Application security Fine-grained access control Android Twitter OAuth 

Notes

Acknowledgment

This work has been partially supported by the Program “Programma Operativo Nazionale Ricerca e Competitività” 2007–2013, Distretto Tecnologico CyberSecurity funded by the Italian Ministry of Education, University and Research.

References

  1. 1.
  2. 2.
    Android Developers (2015). https://developer.android.com/index.html
  3. 3.
  4. 4.
  5. 5.
  6. 6.
  7. 7.
  8. 8.
  9. 9.
  10. 10.
  11. 11.
  12. 12.
  13. 13.
  14. 14.
    Buccafurri, F., Lax, G., Nicolazzo, S., Nocera, A.: A privacy-preserving solution for tracking people in critical environments. In: Proceedings of International Workshop on Computers, Software & Applications (COMPSAC 2014), pp. 146–151. IEEE Computer Society, V\(\ddot{a}\)ster\(\dot{a}\)s (2014)Google Scholar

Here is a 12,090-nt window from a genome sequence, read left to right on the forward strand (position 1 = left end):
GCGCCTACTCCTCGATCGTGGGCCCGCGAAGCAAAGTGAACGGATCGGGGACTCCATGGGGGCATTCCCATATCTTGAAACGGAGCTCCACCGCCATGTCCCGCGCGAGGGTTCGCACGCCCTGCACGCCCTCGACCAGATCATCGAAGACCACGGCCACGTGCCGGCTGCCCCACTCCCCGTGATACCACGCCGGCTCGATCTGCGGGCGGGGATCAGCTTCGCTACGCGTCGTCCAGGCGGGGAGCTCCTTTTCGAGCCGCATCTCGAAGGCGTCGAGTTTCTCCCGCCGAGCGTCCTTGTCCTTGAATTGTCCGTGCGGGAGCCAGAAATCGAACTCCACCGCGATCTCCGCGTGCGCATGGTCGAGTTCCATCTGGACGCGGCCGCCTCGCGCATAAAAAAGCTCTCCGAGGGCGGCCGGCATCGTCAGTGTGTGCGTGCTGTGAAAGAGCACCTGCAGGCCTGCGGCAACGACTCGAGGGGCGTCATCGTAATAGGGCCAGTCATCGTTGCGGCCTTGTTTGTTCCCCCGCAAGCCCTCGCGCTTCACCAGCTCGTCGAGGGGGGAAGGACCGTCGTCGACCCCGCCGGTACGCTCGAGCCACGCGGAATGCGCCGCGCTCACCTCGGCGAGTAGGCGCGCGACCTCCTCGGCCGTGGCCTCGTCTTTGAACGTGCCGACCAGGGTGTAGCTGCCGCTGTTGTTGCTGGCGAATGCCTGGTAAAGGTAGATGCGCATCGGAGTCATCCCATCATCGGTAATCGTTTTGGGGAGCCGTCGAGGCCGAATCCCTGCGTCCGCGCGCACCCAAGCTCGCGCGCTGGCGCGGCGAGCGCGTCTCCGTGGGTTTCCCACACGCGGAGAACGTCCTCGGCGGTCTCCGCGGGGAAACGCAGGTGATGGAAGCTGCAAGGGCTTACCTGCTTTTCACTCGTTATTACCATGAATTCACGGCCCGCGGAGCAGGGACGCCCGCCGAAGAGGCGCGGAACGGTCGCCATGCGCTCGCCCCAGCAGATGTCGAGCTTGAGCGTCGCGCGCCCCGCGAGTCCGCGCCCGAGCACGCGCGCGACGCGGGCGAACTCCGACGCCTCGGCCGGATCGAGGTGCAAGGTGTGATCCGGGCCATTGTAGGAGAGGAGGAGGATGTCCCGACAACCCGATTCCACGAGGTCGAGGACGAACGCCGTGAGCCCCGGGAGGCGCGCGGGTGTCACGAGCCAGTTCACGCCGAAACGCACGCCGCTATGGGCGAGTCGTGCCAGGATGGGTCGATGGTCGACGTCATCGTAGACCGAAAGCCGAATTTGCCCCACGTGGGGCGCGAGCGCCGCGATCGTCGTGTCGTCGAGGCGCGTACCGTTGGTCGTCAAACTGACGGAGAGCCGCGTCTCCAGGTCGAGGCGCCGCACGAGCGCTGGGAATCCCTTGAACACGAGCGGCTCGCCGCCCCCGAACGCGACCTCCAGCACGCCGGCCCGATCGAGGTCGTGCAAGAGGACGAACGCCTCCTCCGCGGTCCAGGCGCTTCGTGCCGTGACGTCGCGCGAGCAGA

15. 15.
    Buccafurri, F., Lax, G., Nicolazzo, S., Nocera, A.: Comparing Twitter and Facebook user behavior: privacy and other aspects. Comput. Hum. Behav. 52, 87–95 (2015)CrossRefGoogle Scholar
  16. 16.
    Buccafurri, F., Lax, G., Nicolazzo, S., Nocera, A.: A model to support design and development of multiple-social-network applications. Inf. Sci. 331, 99–119 (2016)MathSciNetCrossRefGoogle Scholar
  17. 17.
    Buccafurri, F., Lax, G., Nicolazzo, S., Nocera, A., Ursino, D.: Measuring betweenness centrality in social internetworking scenarios. In: Demey, Y.T., Panetto, H. (eds.) OTM 2013. LNCS, vol. 8186, pp. 666–673. Springer, Heidelberg (2013). doi: 10.1007/978-3-642-41033-8_84 CrossRefGoogle Scholar